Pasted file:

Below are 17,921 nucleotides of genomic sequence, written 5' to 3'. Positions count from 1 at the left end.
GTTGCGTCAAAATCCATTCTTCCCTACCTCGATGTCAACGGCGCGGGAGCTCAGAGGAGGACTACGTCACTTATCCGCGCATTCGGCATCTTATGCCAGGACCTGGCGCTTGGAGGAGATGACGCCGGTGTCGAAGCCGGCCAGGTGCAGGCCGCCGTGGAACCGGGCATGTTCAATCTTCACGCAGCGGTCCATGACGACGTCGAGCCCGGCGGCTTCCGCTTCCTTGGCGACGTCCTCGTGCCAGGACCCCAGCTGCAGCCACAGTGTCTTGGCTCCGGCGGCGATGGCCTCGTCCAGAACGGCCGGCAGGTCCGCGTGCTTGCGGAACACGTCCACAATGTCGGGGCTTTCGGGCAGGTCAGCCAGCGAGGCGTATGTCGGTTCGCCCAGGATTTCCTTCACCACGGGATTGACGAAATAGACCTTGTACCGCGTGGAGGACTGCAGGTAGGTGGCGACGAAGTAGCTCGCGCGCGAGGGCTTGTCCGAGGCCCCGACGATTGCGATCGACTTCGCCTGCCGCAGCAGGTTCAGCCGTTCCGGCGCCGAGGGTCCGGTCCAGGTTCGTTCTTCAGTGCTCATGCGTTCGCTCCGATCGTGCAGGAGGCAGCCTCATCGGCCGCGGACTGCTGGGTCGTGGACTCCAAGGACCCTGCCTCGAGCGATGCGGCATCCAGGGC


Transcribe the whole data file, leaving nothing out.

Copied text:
Below are 17,921 nucleotides of genomic sequence, written 5' to 3'. Positions count from 1 at the left end.
GTTGCGTCAAAATCCATTCTTCCCTACCTCGATGTCAACGGCGCGGGAGCTCAGAGGAGGACTACGTCACTTATCCGCGCATTCGGCATCTTATGCCAGGACCTGGCGCTTGGAGGAGATGACGCCGGTGTCGAAGCCGGCCAGGTGCAGGCCGCCGTGGAACCGGGCATGTTCAATCTTCACGCAGCGGTCCATGACGACGTCGAGCCCGGCGGCTTCCGCTTCCTTGGCGACGTCCTCGTGCCAGGACCCCAGCTGCAGCCACAGTGTCTTGGCTCCGGCGGCGATGGCCTCGTCCAGAACGGCCGGCAGGTCCGCGTGCTTGCGGAACACGTCCACAATGTCGGGGCTTTCGGGCAGGTCAGCCAGCGAGGCGTATGTCGGTTCGCCCAGGATTTCCTTCACCACGGGATTGACGAAATAGACCTTGTACCGCGTGGAGGACTGCAGGTAGGTGGCGACGAAGTAGCTCGCGCGCGAGGGCTTGTCCGAGGCCCCGACGATTGCGATCGACTTCGCCTGCCGCAGCAGGTTCAGCCGTTCCGGCGCCGAGGGTCCGGTCCAGGTTCGTTCTTCAGTGCTCATGCGTTCGCTCCGATCGTGCAGGAGGCAGCCTCATCGGCCGCGGACTGCTGGGTCGTGGACTCCAAGGACCCTGCCTCGAGCGATGCGGCATCCAGGGC